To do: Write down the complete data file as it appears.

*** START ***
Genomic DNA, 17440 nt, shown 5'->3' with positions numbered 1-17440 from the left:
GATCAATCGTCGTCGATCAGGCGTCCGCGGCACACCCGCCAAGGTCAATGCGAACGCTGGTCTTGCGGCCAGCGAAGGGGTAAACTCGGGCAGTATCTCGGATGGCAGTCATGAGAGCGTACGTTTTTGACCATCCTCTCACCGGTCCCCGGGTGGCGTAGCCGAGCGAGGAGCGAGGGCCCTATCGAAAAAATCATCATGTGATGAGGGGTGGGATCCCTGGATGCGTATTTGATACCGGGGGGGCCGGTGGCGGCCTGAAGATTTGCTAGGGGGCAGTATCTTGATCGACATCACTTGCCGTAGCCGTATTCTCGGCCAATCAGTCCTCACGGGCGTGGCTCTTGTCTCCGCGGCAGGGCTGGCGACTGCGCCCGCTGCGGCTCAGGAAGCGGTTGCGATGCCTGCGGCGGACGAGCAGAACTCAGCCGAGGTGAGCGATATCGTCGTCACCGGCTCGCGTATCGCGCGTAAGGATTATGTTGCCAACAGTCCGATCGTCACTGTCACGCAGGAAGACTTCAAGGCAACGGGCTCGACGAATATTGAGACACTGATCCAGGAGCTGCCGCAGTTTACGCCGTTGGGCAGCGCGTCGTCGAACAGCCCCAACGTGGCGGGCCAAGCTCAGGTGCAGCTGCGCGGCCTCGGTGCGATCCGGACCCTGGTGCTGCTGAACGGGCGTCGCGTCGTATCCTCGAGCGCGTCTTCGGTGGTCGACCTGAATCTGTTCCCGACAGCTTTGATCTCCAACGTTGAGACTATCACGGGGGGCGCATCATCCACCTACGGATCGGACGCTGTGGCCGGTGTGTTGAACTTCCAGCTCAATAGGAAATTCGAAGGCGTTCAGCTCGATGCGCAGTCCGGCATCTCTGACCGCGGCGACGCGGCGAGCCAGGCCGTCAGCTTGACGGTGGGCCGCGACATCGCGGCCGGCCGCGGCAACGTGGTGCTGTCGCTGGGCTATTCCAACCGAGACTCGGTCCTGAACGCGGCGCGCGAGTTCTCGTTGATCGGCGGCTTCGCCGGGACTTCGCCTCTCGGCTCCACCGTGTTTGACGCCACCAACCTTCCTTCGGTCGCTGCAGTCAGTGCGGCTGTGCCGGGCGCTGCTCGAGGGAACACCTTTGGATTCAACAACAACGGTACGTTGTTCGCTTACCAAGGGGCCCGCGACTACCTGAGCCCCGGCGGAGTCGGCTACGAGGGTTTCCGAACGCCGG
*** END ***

Genomic DNA, 17440 nt, shown 5'->3' with positions numbered 1-17440 from the left:
GATCAATCGTCGTCGATCAGGCGTCCGCGGCACACCCGCCAAGGTCAATGCGAACGCTGGTCTTGCGGCCAGCGAAGGGGTAAACTCGGGCAGTATCTCGGATGGCAGTCATGAGAGCGTACGTTTTTGACCATCCTCTCACCGGTCCCCGGGTGGCGTAGCCGAGCGAGGAGCGAGGGCCCTATCGAAAAAATCATCATGTGATGAGGGGTGGGATCCCTGGATGCGTATTTGATACCGGGGGGGCCGGTGGCGGCCTGAAGATTTGCTAGGGGGCAGTATCTTGATCGACATCACTTGCCGTAGCCGTATTCTCGGCCAATCAGTCCTCACGGGCGTGGCTCTTGTCTCCGCGGCAGGGCTGGCGACTGCGCCCGCTGCGGCTCAGGAAGCGGTTGCGATGCCTGCGGCGGACGAGCAGAACTCAGCCGAGGTGAGCGATATCGTCGTCACCGGCTCGCGTATCGCGCGTAAGGATTATGTTGCCAACAGTCCGATCGTCACTGTCACGCAGGAAGACTTCAAGGCAACGGGCTCGACGAATATTGAGACACTGATCCAGGAGCTGCCGCAGTTTACGCCGTTGGGCAGCGCGTCGTCGAACAGCCCCAACGTGGCGGGCCAAGCTCAGGTGCAGCTGCGCGGCCTCGGTGCGATCCGGACCCTGGTGCTGCTGAACGGGCGTCGCGTCGTATCCTCGAGCGCGTCTTCGGTGGTCGACCTGAATCTGTTCCCGACAGCTTTGATCTCCAACGTTGAGACTATCACGGGGGGCGCATCATCCACCTACGGATCGGACGCTGTGGCCGGTGTGTTGAACTTCCAGCTCAATAGGAAATTCGAAGGCGTTCAGCTCGATGCGCAGTCCGGCATCTCTGACCGCGGCGACGCGGCGAGCCAGGCCGTCAGCTTGACGGTGGGCCGCGACATCGCGGCCGGCCGCGGCAACGTGGTGCTGTCGCTGGGCTATTCCAACCGAGACTCGGTCCTGAACGCGGCGCGCGAGTTCTCGTTGATCGGCGGCTTCGCCGGGACTTCGCCTCTCGGCTCCACCGTGTTTGACGCCACCAACCTTCCTTCGGTCGCTGCAGTCAGTGCGGCTGTGCCGGGCGCTGCTCGAGGGAACACCTTTGGATTCAACAACAACGGTACGTTGTTCGCTTACCAAGGGGCCCGCGACTACCTGAGCCCCGGCGGAGTCGGCTACGAGGGTTTCCGAACGCCGG